[00:11:41] So real far from the tree with me, because I wasn't book smart. Right. But I was street smart, but I took how I was raised and I transfer that out into the sales world. And that's what I learned the first year is the more I asked questions. And the more I asked why, and the more willing I was to learn, I knew the impact it was going to be.
[00:12:02] And I'll bring up this word, vulnerability that everybody throws around. Hm. I didn't know. That's what I was doing back then. I was just being me. I was asking a lot of questions, but it formed the basis of probably my first, I'd say five, six years in sales. That's what I learned my first year now I had probably the crappiest old school sales manager that ever existed.
[00:12:27] My first year. And I said, you know what? I'm not getting out of my sales manager. What I need some guests, what I became my own sales manager. That's why I held myself to a higher degree of accountability than anybody else. See. Nobody forced me into sales. I chose sales. And when you choose sales and when you get into sales, there's certain non-negotiables.
[00:12:50] That you have to stay true to. Right. And one of them was prospecting. I prospect every single day, that was nonnegotiable. I had conversations with people every single day that was non negotiable. It started based on my, you know, observing my surroundings. I held myself to a higher degree of accountability and I did things that other people weren't willing to do.
[00:13:13] And that's what catapulted me throughout my career. Now, let me ask you this question. Um, you know, you said it's something that's constant in your story is you were doing things different than how other people were doing. Right. How, how often in your sales career did people tell you like Larry, that's not how we do things.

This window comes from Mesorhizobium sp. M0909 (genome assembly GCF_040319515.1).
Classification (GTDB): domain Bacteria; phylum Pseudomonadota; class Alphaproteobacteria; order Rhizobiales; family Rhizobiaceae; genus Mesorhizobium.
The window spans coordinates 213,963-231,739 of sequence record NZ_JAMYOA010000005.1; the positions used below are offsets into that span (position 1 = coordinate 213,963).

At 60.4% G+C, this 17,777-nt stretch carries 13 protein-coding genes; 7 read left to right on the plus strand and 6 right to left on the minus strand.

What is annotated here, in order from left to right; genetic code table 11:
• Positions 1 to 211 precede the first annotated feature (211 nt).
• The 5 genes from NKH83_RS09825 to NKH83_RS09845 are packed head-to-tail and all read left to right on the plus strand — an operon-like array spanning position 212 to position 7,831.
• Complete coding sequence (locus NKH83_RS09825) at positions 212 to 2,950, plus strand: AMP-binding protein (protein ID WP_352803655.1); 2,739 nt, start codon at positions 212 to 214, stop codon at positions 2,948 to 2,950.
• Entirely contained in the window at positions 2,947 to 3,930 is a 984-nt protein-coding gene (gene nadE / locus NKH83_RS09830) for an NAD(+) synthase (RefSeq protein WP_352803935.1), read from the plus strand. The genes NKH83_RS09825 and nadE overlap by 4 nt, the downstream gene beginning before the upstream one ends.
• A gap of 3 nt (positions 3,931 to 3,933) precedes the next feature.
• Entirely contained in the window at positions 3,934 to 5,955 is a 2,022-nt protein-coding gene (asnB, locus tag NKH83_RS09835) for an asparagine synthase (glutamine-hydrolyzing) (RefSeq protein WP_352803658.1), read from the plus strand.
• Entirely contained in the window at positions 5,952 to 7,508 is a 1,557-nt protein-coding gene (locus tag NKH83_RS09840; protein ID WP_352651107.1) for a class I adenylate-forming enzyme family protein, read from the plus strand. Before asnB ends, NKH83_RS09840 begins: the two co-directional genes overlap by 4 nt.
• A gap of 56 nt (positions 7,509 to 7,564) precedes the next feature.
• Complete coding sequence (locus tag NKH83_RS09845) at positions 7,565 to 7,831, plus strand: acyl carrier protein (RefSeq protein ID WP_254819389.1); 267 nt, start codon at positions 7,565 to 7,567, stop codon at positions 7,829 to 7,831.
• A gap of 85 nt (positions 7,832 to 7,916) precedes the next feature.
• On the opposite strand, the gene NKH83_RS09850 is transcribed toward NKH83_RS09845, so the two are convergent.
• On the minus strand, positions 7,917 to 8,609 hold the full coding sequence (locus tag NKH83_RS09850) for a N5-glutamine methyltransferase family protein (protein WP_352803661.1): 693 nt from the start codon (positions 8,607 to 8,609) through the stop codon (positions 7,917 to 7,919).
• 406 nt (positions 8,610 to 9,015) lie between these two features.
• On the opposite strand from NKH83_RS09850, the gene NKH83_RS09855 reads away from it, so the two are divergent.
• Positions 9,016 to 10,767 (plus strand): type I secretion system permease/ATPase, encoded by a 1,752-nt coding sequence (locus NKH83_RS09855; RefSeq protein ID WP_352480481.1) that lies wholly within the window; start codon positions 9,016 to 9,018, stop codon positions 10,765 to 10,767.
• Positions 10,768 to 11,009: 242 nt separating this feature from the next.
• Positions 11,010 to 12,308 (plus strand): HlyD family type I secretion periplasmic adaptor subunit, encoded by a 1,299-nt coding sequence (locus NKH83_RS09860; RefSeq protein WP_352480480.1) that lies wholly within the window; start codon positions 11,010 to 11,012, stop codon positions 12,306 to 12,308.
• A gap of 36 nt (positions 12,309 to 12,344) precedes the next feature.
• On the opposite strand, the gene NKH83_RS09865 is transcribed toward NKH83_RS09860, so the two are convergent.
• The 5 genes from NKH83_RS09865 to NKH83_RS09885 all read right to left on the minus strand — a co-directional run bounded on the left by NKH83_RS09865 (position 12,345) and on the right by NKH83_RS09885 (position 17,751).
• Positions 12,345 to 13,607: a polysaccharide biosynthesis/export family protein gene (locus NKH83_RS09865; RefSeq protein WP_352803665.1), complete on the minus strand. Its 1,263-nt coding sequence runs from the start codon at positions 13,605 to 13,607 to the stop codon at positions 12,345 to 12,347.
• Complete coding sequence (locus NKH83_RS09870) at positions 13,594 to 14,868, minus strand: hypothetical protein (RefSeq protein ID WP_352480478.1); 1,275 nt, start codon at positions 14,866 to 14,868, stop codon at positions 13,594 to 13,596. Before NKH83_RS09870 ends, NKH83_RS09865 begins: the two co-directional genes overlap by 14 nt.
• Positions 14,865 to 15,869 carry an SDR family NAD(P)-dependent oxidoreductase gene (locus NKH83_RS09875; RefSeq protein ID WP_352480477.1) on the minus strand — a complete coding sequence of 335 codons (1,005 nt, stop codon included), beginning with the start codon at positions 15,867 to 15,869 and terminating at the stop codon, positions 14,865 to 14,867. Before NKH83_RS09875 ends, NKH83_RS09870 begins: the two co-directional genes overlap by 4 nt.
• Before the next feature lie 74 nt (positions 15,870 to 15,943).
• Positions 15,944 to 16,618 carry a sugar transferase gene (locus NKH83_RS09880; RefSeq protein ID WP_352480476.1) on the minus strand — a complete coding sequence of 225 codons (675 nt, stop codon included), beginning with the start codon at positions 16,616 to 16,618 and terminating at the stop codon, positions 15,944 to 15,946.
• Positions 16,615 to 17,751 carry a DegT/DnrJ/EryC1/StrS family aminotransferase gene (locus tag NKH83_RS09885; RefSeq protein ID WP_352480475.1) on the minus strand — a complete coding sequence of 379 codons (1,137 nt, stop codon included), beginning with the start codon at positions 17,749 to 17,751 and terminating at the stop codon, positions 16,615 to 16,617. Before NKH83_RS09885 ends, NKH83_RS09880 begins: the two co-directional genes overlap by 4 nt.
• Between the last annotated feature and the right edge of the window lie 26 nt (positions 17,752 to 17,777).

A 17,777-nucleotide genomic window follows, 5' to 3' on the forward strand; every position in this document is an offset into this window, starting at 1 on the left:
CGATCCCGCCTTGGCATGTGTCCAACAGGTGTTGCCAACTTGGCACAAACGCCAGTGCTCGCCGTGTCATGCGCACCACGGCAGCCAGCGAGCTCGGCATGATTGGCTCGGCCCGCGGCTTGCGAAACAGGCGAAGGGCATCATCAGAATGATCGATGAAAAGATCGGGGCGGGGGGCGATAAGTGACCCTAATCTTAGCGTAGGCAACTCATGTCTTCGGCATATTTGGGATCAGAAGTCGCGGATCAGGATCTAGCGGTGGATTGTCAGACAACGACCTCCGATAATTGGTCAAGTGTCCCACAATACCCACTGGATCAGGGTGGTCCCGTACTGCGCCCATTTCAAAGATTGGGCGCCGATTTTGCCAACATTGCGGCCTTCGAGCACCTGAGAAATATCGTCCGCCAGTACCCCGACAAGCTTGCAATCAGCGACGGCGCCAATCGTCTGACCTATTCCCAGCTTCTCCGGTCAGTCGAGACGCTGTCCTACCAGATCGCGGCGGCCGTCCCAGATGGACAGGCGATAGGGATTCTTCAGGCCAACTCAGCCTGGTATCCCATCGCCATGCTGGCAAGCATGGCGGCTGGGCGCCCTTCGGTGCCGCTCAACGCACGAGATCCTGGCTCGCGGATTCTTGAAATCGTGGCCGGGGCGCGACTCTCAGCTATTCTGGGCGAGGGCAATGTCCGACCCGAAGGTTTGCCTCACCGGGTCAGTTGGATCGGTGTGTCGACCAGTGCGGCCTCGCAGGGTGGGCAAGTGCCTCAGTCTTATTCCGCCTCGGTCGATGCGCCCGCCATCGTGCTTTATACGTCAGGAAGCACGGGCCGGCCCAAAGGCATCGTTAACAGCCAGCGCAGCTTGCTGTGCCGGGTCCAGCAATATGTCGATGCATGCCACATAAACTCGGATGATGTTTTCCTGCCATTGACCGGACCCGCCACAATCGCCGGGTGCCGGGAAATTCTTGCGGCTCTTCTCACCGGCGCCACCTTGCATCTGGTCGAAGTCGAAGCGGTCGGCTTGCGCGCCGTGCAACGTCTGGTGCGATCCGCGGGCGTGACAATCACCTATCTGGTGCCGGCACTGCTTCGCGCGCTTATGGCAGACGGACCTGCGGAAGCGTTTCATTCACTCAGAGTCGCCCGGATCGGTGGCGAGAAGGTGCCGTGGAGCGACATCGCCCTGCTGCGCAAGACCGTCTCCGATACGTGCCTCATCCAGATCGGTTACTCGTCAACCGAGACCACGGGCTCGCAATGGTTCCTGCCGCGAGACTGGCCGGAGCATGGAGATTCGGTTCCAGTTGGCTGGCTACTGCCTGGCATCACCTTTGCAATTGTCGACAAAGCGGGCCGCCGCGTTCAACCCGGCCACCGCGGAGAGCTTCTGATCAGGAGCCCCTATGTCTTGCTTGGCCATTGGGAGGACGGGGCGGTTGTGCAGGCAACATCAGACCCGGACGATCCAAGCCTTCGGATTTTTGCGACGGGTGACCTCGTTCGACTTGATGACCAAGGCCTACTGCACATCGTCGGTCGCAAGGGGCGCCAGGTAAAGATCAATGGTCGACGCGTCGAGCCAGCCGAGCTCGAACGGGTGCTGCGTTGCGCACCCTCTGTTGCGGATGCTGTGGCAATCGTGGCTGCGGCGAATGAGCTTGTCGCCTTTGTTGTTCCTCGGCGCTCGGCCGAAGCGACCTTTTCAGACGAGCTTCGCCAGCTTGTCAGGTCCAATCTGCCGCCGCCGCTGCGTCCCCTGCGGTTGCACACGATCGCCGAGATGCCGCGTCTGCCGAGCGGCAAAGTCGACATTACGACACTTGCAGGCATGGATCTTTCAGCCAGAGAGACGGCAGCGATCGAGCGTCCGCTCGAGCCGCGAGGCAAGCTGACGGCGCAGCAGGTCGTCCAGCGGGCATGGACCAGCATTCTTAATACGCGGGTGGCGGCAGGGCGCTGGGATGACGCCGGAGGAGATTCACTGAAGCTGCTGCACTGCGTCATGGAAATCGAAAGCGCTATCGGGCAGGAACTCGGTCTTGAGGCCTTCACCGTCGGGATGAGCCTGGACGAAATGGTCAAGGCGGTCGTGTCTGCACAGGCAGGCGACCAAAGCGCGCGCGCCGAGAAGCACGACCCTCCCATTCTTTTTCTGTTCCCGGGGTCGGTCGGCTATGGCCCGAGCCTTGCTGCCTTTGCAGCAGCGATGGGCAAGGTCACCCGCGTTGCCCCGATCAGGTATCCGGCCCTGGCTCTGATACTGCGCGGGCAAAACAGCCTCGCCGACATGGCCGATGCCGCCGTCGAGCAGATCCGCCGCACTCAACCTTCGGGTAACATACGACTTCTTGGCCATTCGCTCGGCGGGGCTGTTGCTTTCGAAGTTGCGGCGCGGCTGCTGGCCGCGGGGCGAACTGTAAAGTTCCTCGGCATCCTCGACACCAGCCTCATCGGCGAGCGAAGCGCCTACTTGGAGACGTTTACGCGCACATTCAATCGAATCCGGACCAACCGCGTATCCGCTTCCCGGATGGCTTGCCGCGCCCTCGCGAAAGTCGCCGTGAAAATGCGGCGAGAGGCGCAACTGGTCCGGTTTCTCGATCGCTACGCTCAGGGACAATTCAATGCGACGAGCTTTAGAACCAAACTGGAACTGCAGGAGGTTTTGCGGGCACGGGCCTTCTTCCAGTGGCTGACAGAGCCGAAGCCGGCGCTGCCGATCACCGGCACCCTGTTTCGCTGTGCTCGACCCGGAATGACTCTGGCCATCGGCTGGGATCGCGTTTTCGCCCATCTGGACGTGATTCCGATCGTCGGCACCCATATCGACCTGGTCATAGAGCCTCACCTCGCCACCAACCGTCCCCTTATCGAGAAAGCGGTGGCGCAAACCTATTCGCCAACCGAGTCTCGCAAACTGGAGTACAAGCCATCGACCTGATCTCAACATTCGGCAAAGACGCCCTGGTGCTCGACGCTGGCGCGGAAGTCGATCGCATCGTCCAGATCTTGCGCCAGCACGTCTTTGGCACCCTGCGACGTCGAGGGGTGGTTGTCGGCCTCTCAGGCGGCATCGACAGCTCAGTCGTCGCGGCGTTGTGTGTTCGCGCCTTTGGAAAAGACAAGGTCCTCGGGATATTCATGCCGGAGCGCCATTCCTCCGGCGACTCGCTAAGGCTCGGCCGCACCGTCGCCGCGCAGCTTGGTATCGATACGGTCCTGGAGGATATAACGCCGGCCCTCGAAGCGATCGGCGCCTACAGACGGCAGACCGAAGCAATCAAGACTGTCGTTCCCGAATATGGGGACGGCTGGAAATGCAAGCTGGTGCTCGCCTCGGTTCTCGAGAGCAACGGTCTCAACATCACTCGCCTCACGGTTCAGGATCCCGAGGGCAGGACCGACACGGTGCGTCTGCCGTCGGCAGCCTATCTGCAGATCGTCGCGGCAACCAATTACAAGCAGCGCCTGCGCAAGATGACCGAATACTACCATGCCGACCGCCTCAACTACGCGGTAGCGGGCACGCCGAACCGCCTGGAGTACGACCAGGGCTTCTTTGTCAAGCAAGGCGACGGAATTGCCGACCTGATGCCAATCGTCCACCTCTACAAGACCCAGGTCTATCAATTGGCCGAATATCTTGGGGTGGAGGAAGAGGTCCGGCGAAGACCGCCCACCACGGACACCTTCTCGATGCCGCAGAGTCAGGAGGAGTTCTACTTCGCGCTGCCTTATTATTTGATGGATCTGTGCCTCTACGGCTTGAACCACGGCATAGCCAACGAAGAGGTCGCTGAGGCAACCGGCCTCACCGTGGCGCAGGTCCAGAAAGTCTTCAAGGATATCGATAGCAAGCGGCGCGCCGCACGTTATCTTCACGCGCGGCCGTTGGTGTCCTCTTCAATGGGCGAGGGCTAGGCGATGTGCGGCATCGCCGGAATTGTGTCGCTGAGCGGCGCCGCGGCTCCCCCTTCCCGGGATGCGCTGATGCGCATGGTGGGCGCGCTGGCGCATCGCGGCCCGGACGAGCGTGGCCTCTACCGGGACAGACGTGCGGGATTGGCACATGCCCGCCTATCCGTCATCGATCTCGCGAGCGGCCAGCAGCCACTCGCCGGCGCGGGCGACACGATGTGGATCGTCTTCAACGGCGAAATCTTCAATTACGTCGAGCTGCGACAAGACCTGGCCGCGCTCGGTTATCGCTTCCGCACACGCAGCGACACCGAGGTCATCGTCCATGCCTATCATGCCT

[00:13:32] Why are you doing that? You should be doing them this way. Yeah. You know, it's, it's a great point because there's been many a time that I've had very uncomfortable conversations with managers. Because they looked at me, Hey, you shouldn't be doing this. Or why are you spending so much time doing that? Why you hanging out with your customer so long?
[00:13:54] And I said, Hey, listen. Right. Without customers y'all have no business to me. I knew that customers were the key to my success. And if you ask it right, and that's just fast forward to this right now, and I'm going to spin on what you just said. If you ask anybody in sales or your customers important, they're going to, of course, they're going to say yes, Colin.
[00:14:17] Right. Then what are you doing about the relationships? How do you know those relationships are even good? Right. And I was willing to test it all the time. And I knew that without any customers, I had no business. So I made sure I took rock solid care of my customers. Let's let's dig into that a little bit, because I think that a common problem is a lot of salespeople cash, the commission check, and then that's it until it's until it's renewal time.